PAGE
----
Not So Fast: ChatGPT May Be Great for Attorney Efficiency, but Don’t Leave Ethics at the Door
TikTok, who? ChatGPT – an artificial intelligence (AI) chatbot developed by OpenAI – is the fastest-growing app of all time, according to analysis by Swiss bank UBS. A natural language processing tool that allows human-like conversations on an infinite number of subjects, ChatGPT is trained to follow a prompt and provide a quick and detailed response, and numerous generative AI software programs are emerging alongside it. But with this capability comes risks, limitations, and ethical considerations significant to the legal industry.
The Model Rules of Ethics require attorneys to maintain “technological competency,” meaning they must keep abreast of changes in the law and its practice, including the benefits and risks associated with relevant technology. Therefore, attorneys cannot bury their heads in the sand when it comes to ChatGPT because, in reality, their colleagues and clients are already using it and other programs like it, so it is essential that every attorney understand the risks and benefits.
The emergence of ChatGPT and similar generative AI programs present opportunities for automation and efficiency, but the technology is still in development and cannot be relied upon blindly without an attorney exercising his or her own judgment. ChatGPT gathers information obtained from the Internet, but it does not always present the most relevant data in generating responses and has been a frequent source of misinformation in its responses to queries. For instance, early attempts to query ChatGPT for case law often yielded cases invented by ChatGPT, which perhaps understood such queries as creative writing prompts rather than as legal research requests. The software now avoids providing case law altogether, which seems prudent given that ChatGPT was not designed to specifically evaluate questions of law or to mine and evaluate data specific thereto.
While ChatGPT can still prepare responses on a nearly infinite number of subjects, a lawyer’s ethical duty of competence should always take precedence over convenience. Attorneys must do their due diligence by verifying any answers that come from ChatGPT, comparing them to their own knowledge or conducting their own research from reputable sources. Importantly, ChatGPT is also limited in its ability to provide sources or evidence to support where it obtained its answers, so it is imperative to independently verify any answers generated by ChatGPT.
Another concern among users is that data cannot be retrieved or deleted once entered into ChatGPT, as it is stored on the servers belonging to OpenAI. Each time users chat with the AI, the conversations and user inputs are saved as an ongoing conversation thread to help improve the AI’s accuracy over time. However, the process in which personal information is used for data training may make ChatGPT non-compliant with certain privacy regulations, such as the European Union’s General Data Protection Regulation (GDPR), as one of the core tenets of the law is governing how companies collect and use data. Italy, in fact, had temporarily banned the use of ChatGPT in March 2023, citing concerns for privacy violations, the potential spread of misinformation, and the lack of an age verification system preventing minors from exposure to illicit materials. At the time of writing, OpenAI says it has fulfilled conditions Italy wanted satisfied by an April 30 deadline to have the ban on ChatGPT lifted, including adding information on its website about how it collects and uses data and adding a tool to verify users’ ages when signing up. OpenAI also offers the option to opt out if you do not want your data used for training, but this is a manual process that involves filling out a form.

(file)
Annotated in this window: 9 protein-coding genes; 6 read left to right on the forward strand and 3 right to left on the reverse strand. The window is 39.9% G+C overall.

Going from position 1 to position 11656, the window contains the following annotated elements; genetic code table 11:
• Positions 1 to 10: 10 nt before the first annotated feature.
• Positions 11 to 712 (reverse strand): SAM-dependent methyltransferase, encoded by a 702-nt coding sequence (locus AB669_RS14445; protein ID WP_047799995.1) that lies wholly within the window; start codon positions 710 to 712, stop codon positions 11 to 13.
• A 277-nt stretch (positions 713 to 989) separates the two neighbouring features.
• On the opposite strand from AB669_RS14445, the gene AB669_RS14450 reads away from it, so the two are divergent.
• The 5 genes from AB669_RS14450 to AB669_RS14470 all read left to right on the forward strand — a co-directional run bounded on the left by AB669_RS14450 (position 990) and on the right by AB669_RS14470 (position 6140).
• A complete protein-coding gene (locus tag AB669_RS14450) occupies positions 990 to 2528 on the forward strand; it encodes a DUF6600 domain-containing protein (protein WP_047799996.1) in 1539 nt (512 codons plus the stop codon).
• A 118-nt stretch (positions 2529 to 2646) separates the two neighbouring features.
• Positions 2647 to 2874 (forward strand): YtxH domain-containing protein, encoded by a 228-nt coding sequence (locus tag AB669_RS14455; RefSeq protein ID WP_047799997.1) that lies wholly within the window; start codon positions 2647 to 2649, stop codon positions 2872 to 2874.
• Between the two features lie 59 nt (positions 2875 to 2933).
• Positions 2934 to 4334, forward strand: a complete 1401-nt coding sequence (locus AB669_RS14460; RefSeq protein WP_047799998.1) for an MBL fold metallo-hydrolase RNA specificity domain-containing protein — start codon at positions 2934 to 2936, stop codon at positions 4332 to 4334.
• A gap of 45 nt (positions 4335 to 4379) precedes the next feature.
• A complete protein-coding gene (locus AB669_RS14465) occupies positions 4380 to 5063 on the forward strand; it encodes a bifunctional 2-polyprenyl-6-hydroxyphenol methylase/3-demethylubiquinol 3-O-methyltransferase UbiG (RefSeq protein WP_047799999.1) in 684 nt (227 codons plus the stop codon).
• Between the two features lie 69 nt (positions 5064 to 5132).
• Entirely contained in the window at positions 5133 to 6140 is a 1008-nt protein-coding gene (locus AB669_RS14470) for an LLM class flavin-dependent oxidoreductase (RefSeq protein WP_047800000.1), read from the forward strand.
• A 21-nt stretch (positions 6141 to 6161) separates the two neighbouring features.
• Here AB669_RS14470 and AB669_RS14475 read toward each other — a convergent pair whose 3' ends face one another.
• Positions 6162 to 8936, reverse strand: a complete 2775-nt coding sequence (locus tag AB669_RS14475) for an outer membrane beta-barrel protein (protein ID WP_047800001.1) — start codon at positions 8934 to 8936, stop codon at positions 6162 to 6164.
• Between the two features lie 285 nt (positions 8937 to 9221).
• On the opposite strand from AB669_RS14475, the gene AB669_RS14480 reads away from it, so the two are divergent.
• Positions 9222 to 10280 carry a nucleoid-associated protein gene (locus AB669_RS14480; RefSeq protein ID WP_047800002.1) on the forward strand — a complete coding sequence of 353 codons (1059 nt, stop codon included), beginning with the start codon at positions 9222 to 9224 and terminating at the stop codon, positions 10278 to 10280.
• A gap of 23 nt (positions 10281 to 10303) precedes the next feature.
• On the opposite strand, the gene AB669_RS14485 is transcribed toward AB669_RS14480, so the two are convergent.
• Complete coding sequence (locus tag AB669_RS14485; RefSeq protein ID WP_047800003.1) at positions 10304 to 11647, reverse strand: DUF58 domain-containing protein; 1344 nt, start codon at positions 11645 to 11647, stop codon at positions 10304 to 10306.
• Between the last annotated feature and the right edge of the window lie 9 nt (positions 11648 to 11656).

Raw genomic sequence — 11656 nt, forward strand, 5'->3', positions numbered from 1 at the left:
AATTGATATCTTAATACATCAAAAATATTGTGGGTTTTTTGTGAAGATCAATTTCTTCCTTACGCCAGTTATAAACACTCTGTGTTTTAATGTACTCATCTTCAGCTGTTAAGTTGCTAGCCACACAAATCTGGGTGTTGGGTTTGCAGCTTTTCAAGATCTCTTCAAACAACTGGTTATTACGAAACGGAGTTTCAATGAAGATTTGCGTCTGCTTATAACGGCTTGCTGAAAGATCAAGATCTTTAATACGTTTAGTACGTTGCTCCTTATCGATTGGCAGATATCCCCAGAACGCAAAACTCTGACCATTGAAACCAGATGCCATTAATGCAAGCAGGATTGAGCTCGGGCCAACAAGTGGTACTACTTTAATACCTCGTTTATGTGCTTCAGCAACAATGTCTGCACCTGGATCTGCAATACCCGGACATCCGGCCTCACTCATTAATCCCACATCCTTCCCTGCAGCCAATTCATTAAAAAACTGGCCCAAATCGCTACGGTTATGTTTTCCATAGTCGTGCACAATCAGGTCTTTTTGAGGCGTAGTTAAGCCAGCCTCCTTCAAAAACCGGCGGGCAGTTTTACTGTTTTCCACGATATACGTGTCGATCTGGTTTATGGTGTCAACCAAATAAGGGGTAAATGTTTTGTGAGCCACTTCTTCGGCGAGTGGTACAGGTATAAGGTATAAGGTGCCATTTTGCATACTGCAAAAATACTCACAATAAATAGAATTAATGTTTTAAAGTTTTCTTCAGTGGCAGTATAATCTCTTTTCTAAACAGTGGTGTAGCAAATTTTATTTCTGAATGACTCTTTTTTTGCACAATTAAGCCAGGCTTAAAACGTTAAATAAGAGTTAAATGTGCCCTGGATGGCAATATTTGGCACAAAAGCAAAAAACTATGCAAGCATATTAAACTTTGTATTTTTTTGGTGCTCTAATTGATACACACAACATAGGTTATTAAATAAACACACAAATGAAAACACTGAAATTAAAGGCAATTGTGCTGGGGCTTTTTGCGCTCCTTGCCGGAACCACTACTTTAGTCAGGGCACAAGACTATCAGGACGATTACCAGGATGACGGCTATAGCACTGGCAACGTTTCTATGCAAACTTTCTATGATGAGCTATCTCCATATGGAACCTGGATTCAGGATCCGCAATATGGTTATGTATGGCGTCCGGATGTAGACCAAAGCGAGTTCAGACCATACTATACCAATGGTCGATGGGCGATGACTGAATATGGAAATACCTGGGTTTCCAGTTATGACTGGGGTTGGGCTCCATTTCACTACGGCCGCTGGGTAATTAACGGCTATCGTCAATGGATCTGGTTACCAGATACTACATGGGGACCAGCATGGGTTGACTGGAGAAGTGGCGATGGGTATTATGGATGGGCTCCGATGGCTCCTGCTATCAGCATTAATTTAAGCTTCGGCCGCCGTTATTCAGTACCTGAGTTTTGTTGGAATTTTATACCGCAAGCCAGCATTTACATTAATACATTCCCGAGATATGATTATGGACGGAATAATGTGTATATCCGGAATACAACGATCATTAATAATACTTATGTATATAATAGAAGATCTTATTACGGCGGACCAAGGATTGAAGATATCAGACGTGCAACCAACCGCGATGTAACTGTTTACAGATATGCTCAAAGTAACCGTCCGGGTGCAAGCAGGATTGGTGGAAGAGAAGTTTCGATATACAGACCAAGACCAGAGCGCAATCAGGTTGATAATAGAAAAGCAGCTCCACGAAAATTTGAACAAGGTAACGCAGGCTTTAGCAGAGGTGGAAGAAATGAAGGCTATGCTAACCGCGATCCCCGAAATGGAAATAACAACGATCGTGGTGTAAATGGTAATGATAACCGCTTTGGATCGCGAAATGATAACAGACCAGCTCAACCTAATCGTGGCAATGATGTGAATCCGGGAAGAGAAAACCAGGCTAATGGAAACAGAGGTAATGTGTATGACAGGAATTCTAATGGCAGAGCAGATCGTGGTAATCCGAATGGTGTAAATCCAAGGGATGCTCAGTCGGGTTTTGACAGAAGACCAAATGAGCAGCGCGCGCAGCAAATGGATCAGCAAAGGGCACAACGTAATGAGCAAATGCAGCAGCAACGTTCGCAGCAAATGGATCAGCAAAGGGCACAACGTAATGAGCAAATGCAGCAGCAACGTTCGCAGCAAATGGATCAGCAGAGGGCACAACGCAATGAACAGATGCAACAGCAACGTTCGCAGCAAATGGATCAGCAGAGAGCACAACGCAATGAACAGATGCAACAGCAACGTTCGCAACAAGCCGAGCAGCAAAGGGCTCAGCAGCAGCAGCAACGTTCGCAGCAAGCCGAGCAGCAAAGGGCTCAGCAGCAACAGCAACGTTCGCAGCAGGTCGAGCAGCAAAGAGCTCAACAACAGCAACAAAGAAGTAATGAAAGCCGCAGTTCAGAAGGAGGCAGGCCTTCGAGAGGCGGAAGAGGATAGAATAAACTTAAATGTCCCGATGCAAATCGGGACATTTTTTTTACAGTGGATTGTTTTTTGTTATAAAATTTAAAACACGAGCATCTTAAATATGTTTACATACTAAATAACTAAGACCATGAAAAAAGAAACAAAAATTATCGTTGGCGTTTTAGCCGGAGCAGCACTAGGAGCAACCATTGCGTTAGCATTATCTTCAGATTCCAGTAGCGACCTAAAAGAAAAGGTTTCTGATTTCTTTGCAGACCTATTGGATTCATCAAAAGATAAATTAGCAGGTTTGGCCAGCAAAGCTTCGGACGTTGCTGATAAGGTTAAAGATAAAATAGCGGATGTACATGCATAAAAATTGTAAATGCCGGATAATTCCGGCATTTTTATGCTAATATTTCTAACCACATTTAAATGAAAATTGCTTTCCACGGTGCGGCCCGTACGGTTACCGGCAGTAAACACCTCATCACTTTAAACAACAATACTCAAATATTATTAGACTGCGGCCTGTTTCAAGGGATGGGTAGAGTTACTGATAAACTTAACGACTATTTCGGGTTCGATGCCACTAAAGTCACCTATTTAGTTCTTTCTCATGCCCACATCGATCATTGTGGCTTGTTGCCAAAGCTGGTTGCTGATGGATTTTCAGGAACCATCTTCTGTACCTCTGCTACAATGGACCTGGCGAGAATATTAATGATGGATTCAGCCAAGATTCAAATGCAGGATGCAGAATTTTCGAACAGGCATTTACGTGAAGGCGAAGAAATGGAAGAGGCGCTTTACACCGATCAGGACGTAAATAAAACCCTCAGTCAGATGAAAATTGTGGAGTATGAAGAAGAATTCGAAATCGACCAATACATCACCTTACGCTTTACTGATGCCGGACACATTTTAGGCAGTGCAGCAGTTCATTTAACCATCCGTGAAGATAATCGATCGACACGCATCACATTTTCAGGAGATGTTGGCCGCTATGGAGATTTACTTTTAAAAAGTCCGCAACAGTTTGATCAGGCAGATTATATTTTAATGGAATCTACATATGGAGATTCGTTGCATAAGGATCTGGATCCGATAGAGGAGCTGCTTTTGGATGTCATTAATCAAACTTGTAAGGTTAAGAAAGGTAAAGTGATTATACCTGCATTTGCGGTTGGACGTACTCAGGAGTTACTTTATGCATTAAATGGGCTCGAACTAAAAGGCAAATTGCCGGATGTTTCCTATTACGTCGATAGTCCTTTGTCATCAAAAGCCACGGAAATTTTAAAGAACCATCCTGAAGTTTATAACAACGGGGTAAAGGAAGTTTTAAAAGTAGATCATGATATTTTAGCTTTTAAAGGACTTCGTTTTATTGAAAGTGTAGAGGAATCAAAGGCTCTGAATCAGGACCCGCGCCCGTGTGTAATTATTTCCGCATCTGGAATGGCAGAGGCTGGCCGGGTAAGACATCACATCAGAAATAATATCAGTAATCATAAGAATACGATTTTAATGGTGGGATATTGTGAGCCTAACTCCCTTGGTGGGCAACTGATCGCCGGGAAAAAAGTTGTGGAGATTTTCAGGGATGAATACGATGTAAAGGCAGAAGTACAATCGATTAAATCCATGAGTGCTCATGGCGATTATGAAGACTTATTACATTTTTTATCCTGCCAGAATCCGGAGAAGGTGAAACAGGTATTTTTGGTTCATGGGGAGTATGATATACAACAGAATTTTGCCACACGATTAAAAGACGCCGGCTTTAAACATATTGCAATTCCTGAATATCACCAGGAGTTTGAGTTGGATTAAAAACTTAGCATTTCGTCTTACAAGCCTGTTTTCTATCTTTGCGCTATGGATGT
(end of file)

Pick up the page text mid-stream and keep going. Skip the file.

Another area of uncertainty is the risk of violating someone’s intellectual property in using responses prepared by ChatGPT. According to ChatGPT, the user owns the copyright in the user’s prompts and the generated responses the user receives. However, it is unknown how and from where ChatGPT is obtaining its data. As noted above, ChatGPT scans the web to gather information from open data sources on the Internet. There is no way to verify that what is being generated is not going to infringe on someone else’s copyright; therefore, firms should advise their attorneys and clients to proceed with caution using any content developed by ChatGPT and should generally use such content for internal informational or educational purposes only.
By understanding the limitations of the AI technology and being mindful of the ethical considerations summarized above, there is potential that the ChatGPT tool can be used in a way that is both innovative and ethical. At present, however, attorneys must continue to critically assess and implement this technology responsibly to ensure they uphold their ethical obligations and protect client interests.